Christie Wilcox: Venomous

Venomous cover

Venomous cover


Christie Wilcox
Scientific American / Farrar, Straus and Giroux/August 9, 2016/$26.00
ISBN-10: 0374283370; ISBN-13: 978-0374283377

Wilcox reports:

My popular science book debut all started with an email from Eric Nelson, who would become my agent at the Susan Rabiner Literary Agency, back in January of 2013. He was a fan of my blog, and wondered if I’d ever thought about writing a book. I had, but didn’t think anyone would give me a chance so early in my writing career. Eric gave me the push I had needed, and within a week, we were working together on the proposal for Venomous — a topic based on my dissertation research. I nearly fainted when, eight months later, he told me of an offer from Scientific American/FSG. I couldn’t imagine a more perfect fit.

Christie Wilcox

Christie Wilcox

Venomous allowed me to have the kinds of adventures I’d always dreamed of. Ever since I read Douglas Adams’ Last Chance To See as a child, I have wanted to travel to exotic places, and meet the world’s most awesome inhabitants. My love for animals was what led me to science in the first place, and it has continued to fuel both my research and writing careers. When I signed my contract, I couldn’t believe someone was actually going to pay me to venture to Australia, Indonesia, and Peru to write about venomous creatures and their incredible chemical cocktails.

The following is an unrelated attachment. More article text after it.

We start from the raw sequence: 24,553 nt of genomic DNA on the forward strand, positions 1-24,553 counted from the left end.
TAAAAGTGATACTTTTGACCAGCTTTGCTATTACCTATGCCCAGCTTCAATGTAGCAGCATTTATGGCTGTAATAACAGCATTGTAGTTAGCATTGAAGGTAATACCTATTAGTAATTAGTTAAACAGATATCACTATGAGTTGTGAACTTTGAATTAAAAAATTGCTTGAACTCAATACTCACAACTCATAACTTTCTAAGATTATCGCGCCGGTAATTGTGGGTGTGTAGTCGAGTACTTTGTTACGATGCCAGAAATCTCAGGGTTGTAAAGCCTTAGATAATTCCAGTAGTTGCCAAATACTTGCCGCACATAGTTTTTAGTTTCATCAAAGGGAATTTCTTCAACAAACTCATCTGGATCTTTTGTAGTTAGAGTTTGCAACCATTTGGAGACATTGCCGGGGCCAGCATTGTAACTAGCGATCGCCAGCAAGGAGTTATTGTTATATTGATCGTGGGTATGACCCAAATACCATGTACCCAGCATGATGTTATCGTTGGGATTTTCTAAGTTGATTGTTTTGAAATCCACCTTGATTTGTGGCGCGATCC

The only downside was timing: I made the mistake of committing to a book as a Ph.D. candidate. While the overlap between my studies and the book’s topic gave me a head start when it came to research, I essentially had signed up to write two very different books at once.

The entire year of 2014 was grueling. I was either in the lab working 15-hour shifts to get my research done, or locked in a room attempting to pen 2000 words a day. It was exhausting and demoralizing, and the experience nearly ruined both science and writing for me. I could not be more grateful to Eric, Susan Rabiner, my editor Amanda Moon who was patient through it all, and my friends and family who kept me from drowning completely.

So my advice to new book writers: don’t over-commit! Writing a book is wonderful and rewarding, and it deserves your commitment of time and energy. I know that I’ve learned my lesson, and I will make sure my decks are fairly clear when I write my next book!

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August 3, 2016

Advance Copy

The path from idea to book may take myriad routes. The Advance Copy column, started in 2000 by NASW volunteer book editor Lynne Lamberg, features NASW authors telling the stories behind their books. Authors are asked to report how they got their idea, honed it into a proposal, found an agent and a publisher, funded and conducted their research, and organized their writing process. They also are asked to share what they wish they’d known when they started or would do differently next time, and what advice they can offer aspiring authors. Lamberg edits the authors’ answers to produce the Advance Copy reports.

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